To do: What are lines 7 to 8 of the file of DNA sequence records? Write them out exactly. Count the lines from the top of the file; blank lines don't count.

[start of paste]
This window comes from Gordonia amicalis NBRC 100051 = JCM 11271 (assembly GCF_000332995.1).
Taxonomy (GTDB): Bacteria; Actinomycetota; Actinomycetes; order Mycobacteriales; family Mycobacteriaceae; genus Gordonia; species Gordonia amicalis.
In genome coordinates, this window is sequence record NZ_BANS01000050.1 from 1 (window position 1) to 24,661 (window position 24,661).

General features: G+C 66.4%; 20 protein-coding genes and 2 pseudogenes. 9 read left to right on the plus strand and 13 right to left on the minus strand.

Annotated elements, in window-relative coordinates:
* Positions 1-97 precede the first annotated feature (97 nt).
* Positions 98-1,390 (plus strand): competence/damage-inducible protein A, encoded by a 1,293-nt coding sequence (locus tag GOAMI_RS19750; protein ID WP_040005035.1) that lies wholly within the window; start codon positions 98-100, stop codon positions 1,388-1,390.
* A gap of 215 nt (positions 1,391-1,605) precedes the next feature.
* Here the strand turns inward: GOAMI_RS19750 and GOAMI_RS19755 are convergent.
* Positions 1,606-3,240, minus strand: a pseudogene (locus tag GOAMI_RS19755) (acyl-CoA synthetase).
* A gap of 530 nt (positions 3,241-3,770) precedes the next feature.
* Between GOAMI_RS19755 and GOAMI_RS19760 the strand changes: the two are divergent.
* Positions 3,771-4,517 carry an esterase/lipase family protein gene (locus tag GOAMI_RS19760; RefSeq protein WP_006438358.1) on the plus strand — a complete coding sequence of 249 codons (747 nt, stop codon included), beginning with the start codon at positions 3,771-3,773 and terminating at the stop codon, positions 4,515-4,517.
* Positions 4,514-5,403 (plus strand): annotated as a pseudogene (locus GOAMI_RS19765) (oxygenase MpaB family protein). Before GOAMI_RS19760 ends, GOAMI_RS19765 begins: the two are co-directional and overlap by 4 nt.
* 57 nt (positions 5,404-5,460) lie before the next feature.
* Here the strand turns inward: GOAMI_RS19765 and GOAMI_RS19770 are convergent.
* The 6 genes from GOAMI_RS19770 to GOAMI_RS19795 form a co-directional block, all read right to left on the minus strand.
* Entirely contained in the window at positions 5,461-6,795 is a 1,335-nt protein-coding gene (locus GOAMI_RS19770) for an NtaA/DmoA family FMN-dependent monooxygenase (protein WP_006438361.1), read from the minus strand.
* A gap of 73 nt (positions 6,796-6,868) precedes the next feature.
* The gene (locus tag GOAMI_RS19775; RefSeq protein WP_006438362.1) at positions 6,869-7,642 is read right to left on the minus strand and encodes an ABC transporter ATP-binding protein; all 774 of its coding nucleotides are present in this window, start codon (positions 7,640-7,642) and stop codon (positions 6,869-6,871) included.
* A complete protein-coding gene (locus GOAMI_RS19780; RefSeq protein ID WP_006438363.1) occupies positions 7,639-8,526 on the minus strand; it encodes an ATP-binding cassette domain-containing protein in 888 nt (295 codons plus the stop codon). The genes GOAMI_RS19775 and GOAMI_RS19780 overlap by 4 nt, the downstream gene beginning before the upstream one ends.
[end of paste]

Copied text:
* Positions 98-1,390 (plus strand): competence/damage-inducible protein A, encoded by a 1,293-nt coding sequence (locus tag GOAMI_RS19750; protein ID WP_040005035.1) that lies wholly within the window; start codon positions 98-100, stop codon positions 1,388-1,390.
* A gap of 215 nt (positions 1,391-1,605) precedes the next feature.